Another busy week, hence relatively little bloggo de blog from me. Mostly work (the actual moneyed kind), and keeping my head down and trying to move as fast as possible through the last chapters of Unmortal's first draft. I'm quite close to the end, but I'm trying not to rush it and thus defer things best written down the first time to future drafts. Hard not to get excited, though!
Among the disciplines I had to develop for myself when learning to write was to not rush through anything, to not succumb to the urge to just shove stuff off my desk and be done with it.
One of the net effects of such behavior was to teach myself that this stuff was a chore and not a vocation — that the goal of the whole thing was not to eventually shove it off the desk and be done with it. The whole point of picking that project over most any other project was because I'd decided that was indeed something I wanted to spend the next year-and-change of my life sitting down to work on literally every day. Any mindset that got in the way of that needed to be pushed back on.
From all I've gathered, from both myself and others, one of the greatest long-term challenges of all creative work is to keep it from turning into just another kind of self-imposed drudgery — something you start with spirit, but before long are just itching to close the door on as quickly as you can. What's that thing many bands say when they break up? "It just wasn't fun anymore"? Same thing here.
Treating this work (eew, I used the W-word!) like work is best when it's about diligence and building habits. In other words, when it's about one's consistency of approach towards the whole, and not trying to make yourself think about the work as a job, something you do because it's bad not to. On days when I've written nothing, I feel bad, but that gives me incentive to just open up Word and type one sentence and see where that leads me. And nine times out of ten I get so caught up in the play between one sentence and the next that by the time I've finished typing that one sentence, I'm not thinking about how I feel about the whole affair anymore. I'm just in it.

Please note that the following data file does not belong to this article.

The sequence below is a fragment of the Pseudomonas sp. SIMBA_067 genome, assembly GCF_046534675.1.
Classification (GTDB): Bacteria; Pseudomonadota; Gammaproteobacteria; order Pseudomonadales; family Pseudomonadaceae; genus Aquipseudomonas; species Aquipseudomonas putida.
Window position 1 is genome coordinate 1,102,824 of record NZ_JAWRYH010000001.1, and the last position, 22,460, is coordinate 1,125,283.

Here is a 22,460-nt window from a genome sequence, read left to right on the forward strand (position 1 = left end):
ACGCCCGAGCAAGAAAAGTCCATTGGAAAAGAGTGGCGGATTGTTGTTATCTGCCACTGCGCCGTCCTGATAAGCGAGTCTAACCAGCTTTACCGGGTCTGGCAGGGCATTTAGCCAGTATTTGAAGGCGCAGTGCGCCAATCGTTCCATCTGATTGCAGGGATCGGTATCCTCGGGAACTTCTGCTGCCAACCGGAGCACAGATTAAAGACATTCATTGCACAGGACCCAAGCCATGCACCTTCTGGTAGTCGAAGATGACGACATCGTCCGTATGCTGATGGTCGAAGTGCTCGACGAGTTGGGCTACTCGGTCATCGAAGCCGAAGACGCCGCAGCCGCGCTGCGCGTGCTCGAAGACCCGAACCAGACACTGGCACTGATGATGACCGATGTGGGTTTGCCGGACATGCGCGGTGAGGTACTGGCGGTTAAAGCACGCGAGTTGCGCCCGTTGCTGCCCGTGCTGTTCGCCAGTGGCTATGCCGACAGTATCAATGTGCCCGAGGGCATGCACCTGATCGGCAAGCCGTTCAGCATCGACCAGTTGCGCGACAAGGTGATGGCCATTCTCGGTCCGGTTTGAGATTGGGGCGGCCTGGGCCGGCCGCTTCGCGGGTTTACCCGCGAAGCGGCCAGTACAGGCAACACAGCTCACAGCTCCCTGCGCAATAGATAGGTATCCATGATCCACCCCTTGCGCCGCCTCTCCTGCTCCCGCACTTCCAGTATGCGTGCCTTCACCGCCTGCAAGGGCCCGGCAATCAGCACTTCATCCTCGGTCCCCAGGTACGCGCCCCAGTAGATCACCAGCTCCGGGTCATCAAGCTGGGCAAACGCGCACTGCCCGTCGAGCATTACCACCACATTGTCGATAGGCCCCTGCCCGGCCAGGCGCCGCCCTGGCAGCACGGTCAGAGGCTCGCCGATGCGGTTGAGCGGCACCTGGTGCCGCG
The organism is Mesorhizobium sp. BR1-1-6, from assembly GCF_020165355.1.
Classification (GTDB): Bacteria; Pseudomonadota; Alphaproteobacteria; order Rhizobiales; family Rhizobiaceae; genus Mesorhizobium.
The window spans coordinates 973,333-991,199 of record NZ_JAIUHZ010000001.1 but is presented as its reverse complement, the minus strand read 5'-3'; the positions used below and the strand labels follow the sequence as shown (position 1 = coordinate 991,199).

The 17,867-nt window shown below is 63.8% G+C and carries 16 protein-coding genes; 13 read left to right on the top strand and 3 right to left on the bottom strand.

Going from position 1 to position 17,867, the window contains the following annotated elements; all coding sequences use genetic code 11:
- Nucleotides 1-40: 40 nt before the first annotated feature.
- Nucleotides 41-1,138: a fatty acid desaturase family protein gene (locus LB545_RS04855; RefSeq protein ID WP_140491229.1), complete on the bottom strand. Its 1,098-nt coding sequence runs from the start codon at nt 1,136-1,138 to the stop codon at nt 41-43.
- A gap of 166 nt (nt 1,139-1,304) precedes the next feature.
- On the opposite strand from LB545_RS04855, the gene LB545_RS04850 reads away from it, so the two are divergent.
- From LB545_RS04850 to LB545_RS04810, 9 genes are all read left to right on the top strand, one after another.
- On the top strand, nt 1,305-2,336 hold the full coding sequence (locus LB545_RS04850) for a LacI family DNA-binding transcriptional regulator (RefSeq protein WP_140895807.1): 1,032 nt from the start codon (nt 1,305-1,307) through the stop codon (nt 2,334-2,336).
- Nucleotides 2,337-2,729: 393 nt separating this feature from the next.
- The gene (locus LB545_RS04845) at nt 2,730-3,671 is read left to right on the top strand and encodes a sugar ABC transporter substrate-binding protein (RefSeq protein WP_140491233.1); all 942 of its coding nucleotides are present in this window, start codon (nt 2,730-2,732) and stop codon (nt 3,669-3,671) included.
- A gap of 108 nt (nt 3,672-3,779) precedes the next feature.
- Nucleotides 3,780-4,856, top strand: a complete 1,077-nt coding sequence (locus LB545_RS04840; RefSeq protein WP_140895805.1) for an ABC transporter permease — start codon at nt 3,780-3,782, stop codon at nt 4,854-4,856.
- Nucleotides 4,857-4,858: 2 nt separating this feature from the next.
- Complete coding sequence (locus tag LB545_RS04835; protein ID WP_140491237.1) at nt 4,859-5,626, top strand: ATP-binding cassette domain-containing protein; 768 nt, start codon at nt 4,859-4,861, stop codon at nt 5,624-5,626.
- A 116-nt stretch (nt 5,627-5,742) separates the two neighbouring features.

These feelings also play into my sentiments and motivations about why I do this as an entirely indie affair. I don't do this because I'm interested in money or attention, but simply because there's some things in my mind that I think deserve to exist, and I want to bring them into existence in a way that's not hidebound by being tied into my need to make a living from it. Or even to make some money from it, or to satisfy a contractual obligation to someone else. The thing is its own justification.
Back when I wrapped Welcome To The Fold, I made an attempt to package it and get it to the attention of a number of different editors and agents. Not one wrote back in a timely fashion. (Again, the DIY ethos: why wait for someone else to say yes?) I gave up and put it out there myself. It's there for those who want it. And, most importantly, it's been created and put out there on terms that I wouldn't regret. I run this race, and I always keep running through the tape, but at my pace.